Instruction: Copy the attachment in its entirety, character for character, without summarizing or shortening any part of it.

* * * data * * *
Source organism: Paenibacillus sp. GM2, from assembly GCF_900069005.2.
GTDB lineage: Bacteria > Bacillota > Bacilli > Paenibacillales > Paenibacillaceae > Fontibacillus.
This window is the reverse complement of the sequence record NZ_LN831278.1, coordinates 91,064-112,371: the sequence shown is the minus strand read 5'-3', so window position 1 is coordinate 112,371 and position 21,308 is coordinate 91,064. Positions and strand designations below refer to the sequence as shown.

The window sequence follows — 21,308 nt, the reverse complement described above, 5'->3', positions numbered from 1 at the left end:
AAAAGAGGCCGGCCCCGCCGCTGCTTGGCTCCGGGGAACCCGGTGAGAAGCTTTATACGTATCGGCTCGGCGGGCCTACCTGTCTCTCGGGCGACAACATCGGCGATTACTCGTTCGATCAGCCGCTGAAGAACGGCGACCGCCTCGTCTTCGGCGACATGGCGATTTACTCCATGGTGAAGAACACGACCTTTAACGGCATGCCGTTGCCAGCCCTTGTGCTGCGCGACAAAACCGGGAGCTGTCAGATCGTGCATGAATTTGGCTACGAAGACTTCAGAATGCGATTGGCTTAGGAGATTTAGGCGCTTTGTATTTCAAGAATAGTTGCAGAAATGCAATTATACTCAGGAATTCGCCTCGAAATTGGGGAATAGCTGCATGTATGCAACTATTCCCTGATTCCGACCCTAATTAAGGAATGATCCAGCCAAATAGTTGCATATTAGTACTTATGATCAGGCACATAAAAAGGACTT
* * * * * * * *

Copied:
Source organism: Paenibacillus sp. GM2, from assembly GCF_900069005.2.
GTDB lineage: Bacteria > Bacillota > Bacilli > Paenibacillales > Paenibacillaceae > Fontibacillus.
This window is the reverse complement of the sequence record NZ_LN831278.1, coordinates 91,064-112,371: the sequence shown is the minus strand read 5'-3', so window position 1 is coordinate 112,371 and position 21,308 is coordinate 91,064. Positions and strand designations below refer to the sequence as shown.

The window sequence follows — 21,308 nt, the reverse complement described above, 5'->3', positions numbered from 1 at the left end:
AAAAGAGGCCGGCCCCGCCGCTGCTTGGCTCCGGGGAACCCGGTGAGAAGCTTTATACGTATCGGCTCGGCGGGCCTACCTGTCTCTCGGGCGACAACATCGGCGATTACTCGTTCGATCAGCCGCTGAAGAACGGCGACCGCCTCGTCTTCGGCGACATGGCGATTTACTCCATGGTGAAGAACACGACCTTTAACGGCATGCCGTTGCCAGCCCTTGTGCTGCGCGACAAAACCGGGAGCTGTCAGATCGTGCATGAATTTGGCTACGAAGACTTCAGAATGCGATTGGCTTAGGAGATTTAGGCGCTTTGTATTTCAAGAATAGTTGCAGAAATGCAATTATACTCAGGAATTCGCCTCGAAATTGGGGAATAGCTGCATGTATGCAACTATTCCCTGATTCCGACCCTAATTAAGGAATGATCCAGCCAAATAGTTGCATATTAGTACTTATGATCAGGCACATAAAAAGGACTT